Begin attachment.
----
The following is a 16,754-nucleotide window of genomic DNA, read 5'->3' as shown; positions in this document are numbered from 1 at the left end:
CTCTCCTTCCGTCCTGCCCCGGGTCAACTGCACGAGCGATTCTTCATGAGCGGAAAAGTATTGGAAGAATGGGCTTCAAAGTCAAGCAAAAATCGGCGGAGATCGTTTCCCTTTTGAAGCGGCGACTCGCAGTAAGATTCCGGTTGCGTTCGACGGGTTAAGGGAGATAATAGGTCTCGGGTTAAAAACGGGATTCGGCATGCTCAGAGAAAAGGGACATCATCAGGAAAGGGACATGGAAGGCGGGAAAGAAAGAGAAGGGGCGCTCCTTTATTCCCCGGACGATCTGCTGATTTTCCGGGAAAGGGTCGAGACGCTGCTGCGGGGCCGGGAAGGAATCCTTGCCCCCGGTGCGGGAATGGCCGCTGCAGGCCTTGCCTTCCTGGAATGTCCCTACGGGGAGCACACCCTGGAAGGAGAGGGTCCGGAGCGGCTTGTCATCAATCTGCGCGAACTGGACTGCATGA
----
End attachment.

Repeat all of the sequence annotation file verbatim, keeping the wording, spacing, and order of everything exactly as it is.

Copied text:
The following is a 16,754-nucleotide window of genomic DNA, read 5'->3' as shown; positions in this document are numbered from 1 at the left end:
CTCTCCTTCCGTCCTGCCCCGGGTCAACTGCACGAGCGATTCTTCATGAGCGGAAAAGTATTGGAAGAATGGGCTTCAAAGTCAAGCAAAAATCGGCGGAGATCGTTTCCCTTTTGAAGCGGCGACTCGCAGTAAGATTCCGGTTGCGTTCGACGGGTTAAGGGAGATAATAGGTCTCGGGTTAAAAACGGGATTCGGCATGCTCAGAGAAAAGGGACATCATCAGGAAAGGGACATGGAAGGCGGGAAAGAAAGAGAAGGGGCGCTCCTTTATTCCCCGGACGATCTGCTGATTTTCCGGGAAAGGGTCGAGACGCTGCTGCGGGGCCGGGAAGGAATCCTTGCCCCCGGTGCGGGAATGGCCGCTGCAGGCCTTGCCTTCCTGGAATGTCCCTACGGGGAGCACACCCTGGAAGGAGAGGGTCCGGAGCGGCTTGTCATCAATCTGCGCGAACTGGACTGCATGA